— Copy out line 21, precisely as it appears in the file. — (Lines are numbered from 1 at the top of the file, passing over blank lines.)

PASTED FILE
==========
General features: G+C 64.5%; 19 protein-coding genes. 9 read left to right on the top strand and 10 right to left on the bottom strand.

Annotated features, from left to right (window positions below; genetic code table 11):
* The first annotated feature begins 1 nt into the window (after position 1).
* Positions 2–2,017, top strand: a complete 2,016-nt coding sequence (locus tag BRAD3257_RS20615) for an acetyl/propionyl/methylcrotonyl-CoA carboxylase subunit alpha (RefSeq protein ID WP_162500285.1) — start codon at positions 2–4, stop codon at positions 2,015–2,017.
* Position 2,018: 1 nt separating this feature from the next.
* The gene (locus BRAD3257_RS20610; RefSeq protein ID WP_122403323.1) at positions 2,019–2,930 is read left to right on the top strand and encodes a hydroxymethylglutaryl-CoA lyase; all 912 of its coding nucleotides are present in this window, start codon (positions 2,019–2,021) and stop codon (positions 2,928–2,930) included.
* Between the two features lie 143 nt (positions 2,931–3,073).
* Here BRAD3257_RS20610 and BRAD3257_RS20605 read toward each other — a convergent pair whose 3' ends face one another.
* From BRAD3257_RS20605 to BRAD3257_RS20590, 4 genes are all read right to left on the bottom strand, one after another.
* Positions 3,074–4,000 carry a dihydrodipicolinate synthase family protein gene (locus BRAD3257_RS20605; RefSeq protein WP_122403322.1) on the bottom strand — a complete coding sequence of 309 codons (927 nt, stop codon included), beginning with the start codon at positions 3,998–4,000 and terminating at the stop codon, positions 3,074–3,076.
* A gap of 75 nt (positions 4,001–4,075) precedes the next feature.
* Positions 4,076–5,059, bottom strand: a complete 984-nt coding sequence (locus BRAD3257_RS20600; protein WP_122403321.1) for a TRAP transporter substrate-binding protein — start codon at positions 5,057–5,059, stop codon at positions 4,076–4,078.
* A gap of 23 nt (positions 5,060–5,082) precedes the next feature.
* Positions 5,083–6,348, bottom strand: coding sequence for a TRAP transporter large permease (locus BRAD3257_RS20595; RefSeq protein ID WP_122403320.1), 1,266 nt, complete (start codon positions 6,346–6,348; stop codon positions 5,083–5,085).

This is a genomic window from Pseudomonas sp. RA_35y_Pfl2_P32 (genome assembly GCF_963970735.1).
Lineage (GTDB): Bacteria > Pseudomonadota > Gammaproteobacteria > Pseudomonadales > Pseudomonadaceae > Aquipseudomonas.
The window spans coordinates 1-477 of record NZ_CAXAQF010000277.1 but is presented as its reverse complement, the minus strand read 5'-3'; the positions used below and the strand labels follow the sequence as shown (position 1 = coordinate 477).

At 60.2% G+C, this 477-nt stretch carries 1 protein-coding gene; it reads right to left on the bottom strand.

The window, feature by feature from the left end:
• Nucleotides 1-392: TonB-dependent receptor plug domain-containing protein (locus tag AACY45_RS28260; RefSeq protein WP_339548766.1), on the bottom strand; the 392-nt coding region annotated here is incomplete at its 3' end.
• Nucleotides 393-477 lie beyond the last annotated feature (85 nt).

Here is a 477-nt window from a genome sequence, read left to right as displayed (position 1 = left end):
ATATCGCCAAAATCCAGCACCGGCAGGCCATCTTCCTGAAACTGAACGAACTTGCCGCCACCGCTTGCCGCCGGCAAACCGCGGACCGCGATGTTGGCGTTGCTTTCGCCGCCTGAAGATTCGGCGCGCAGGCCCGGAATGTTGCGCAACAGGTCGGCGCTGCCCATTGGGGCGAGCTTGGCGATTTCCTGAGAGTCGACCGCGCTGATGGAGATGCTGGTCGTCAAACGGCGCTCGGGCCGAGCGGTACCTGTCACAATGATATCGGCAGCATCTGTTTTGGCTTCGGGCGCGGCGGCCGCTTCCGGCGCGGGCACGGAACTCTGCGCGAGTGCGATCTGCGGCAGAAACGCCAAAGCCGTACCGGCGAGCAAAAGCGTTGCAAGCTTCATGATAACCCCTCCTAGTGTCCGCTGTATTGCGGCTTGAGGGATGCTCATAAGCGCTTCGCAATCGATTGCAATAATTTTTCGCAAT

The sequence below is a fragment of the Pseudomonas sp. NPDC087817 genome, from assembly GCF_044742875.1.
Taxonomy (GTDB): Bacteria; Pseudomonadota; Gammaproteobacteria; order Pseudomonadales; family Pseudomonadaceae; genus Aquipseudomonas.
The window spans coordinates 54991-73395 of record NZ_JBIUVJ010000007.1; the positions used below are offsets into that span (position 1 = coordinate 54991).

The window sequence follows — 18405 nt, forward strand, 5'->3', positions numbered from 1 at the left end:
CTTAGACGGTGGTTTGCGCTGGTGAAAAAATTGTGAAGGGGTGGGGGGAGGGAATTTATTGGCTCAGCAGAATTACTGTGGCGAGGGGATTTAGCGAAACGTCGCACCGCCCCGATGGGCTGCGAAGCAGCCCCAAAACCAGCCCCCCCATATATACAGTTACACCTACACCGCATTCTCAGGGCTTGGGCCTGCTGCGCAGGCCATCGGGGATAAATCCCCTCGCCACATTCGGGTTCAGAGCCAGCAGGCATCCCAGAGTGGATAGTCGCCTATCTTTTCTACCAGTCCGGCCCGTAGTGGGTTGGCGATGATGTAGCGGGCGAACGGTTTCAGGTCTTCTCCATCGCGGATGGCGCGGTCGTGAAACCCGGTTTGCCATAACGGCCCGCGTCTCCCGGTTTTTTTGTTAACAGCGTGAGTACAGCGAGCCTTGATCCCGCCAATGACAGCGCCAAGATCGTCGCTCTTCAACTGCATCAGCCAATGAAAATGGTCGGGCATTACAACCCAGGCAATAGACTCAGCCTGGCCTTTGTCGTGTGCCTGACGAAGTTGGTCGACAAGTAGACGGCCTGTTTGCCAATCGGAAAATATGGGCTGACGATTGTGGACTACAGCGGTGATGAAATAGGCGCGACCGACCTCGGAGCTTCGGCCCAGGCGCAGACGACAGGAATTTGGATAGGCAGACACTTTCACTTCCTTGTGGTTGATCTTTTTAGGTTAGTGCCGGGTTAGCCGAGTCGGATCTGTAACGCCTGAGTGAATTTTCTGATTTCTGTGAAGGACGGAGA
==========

• Nucleotides 393-477 lie beyond the last annotated feature (85 nt).